The main focus of our attention switched to surveying the Old Churchyard, again with impressive results. Helped by an identification training day run in conjunction with the Surrey Wildlife Trust, we have recorded 43 flowering plants, and 8 non-flowering plants, 12 birds, 4 mammals, 3 amphibians and reptiles, 18 slugs and snails, 10 butterflies, 118 moths, 42 other insects, and 19 other invertebrates ? and we are yet to dig a pond!.
At the start of 2010 we decided to assist the Woodland Trust with its national survey of ancient trees. We already knew that there are 5 areas of ancient woodland in The Bourne area (where trees are known to have existed since at least 1600) but no details are documented. The process involves identifying large trees, locating them accurately (preferably using GPS), measuring their girth (which gives a good indication of age), photographing them and recording the data with the Woodland Trust. A good start has been made but it is hoped to get more input from members and residents so as to compile a more comprehensive picture.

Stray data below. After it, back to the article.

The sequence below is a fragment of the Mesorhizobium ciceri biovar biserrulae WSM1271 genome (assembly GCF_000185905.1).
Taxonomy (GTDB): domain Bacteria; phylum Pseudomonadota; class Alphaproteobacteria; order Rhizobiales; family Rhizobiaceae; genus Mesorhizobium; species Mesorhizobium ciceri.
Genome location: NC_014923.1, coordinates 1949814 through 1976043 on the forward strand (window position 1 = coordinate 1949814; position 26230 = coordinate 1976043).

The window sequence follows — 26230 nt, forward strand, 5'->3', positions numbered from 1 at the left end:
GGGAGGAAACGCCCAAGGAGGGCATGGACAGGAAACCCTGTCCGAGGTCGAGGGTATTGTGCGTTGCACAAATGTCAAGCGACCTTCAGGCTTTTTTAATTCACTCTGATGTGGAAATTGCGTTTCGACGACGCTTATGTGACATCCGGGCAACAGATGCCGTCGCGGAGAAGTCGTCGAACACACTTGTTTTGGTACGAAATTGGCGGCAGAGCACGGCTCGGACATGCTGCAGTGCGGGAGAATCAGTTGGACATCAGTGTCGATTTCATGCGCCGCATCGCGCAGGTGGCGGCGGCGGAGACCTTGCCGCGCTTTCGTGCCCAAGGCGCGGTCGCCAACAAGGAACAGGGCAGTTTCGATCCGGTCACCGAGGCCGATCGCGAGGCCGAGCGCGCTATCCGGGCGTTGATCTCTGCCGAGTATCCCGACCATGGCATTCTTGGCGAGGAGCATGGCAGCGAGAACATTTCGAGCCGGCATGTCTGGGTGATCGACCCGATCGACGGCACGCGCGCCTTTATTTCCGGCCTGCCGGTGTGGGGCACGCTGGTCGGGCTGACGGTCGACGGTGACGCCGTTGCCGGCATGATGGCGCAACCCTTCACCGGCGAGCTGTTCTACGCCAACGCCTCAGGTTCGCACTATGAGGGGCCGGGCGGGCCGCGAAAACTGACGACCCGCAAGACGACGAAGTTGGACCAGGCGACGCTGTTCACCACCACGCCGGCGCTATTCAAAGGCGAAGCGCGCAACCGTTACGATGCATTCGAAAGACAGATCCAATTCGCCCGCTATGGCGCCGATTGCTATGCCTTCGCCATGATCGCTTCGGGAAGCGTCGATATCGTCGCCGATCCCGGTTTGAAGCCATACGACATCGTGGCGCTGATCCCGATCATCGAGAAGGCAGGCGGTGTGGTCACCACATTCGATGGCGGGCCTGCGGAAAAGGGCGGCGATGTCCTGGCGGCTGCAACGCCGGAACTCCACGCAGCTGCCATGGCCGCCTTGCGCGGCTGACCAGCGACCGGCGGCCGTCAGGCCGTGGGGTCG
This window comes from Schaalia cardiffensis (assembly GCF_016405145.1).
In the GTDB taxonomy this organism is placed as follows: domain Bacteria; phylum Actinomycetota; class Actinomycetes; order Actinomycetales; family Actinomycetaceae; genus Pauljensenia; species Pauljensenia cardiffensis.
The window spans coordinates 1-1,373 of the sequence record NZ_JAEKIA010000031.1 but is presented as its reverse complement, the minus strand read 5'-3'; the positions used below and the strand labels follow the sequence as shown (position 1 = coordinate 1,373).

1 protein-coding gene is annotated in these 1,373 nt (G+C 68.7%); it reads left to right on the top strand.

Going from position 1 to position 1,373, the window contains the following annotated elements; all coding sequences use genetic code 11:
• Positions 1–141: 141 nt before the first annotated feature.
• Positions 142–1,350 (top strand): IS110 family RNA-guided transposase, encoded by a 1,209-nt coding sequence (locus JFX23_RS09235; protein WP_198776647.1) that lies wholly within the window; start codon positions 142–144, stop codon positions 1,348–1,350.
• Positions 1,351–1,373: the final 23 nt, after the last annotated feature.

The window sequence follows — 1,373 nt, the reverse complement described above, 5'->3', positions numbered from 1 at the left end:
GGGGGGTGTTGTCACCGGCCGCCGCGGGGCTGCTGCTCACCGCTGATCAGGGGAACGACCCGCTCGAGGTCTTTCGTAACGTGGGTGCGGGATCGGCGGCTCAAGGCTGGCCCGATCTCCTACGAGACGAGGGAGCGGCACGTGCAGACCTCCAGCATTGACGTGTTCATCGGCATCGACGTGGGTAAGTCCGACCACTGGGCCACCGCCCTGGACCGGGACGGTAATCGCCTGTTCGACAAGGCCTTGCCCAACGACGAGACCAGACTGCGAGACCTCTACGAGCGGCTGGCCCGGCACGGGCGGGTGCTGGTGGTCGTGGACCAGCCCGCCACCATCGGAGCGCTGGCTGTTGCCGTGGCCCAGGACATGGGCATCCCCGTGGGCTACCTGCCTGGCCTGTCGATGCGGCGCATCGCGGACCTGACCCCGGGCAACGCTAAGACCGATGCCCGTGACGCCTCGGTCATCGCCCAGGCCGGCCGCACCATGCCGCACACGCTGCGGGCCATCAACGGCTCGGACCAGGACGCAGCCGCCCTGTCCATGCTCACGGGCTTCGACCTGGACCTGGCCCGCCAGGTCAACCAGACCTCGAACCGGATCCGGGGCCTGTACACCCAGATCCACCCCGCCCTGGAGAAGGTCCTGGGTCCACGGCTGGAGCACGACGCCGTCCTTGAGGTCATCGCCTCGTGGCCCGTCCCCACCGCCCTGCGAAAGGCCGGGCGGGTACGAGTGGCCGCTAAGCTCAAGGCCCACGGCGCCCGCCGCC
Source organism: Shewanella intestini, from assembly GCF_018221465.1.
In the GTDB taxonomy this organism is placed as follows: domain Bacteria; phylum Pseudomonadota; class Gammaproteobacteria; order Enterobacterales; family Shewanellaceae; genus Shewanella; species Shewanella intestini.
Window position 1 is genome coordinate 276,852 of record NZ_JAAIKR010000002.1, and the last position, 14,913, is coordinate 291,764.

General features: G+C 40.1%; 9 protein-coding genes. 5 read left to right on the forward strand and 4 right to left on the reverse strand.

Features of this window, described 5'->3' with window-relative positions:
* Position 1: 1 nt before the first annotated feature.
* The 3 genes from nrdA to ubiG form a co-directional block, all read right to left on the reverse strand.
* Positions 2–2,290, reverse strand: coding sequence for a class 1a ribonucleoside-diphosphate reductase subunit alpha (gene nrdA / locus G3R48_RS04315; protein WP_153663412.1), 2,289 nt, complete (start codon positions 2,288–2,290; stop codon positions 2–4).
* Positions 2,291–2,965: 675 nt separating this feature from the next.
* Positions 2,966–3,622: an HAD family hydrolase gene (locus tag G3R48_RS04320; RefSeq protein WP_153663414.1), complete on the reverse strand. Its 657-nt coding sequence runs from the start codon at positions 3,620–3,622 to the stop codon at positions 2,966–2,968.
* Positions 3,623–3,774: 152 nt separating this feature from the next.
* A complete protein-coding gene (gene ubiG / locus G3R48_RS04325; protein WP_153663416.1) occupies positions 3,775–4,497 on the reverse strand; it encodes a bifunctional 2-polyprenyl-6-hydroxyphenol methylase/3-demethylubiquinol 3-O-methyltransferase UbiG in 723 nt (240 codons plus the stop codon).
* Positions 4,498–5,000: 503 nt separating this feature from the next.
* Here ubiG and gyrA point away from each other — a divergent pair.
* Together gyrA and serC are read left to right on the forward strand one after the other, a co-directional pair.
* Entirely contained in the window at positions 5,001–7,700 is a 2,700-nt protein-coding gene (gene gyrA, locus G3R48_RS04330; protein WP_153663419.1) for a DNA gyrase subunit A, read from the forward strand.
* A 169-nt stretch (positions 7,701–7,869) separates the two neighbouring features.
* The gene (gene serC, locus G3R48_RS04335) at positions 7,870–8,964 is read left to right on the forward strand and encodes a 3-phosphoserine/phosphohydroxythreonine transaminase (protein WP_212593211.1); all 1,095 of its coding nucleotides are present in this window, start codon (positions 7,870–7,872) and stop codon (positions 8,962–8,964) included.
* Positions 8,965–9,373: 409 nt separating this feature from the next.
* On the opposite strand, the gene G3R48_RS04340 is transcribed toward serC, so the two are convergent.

In June 2011 we once again held a Survey and Training Day in the Old Churchyard, the third in succession. This was in conjunction with the Greenspace Team of Surrey Wildlife Trust. Notwithstanding the heavy showers experienced, the participants enjoyed a useful, instructive and fun day. Generally, relatively few animals were collected reflecting the previous dryness of the season, but one mat had over 50 of three species of woodlice under it, and under others were a slow worm and a hedgehog slug. After the lunchtime storm had cleared, some of the privet and laurel hedges were surveyed using a method suggested by iSpot (www.ispot.org.uk). These surveys involved using a dust pan and brush to collect animals from the hedge. It proved to be more of a training exercise than a rich source of animals as the earlier torrential rain had beaten the insects from the vegetation; even so a few things of interest were found. The participants went away with a folder full of useful information and a CD containing identification guides, pictures, codes of practise and forms for recording animals seen.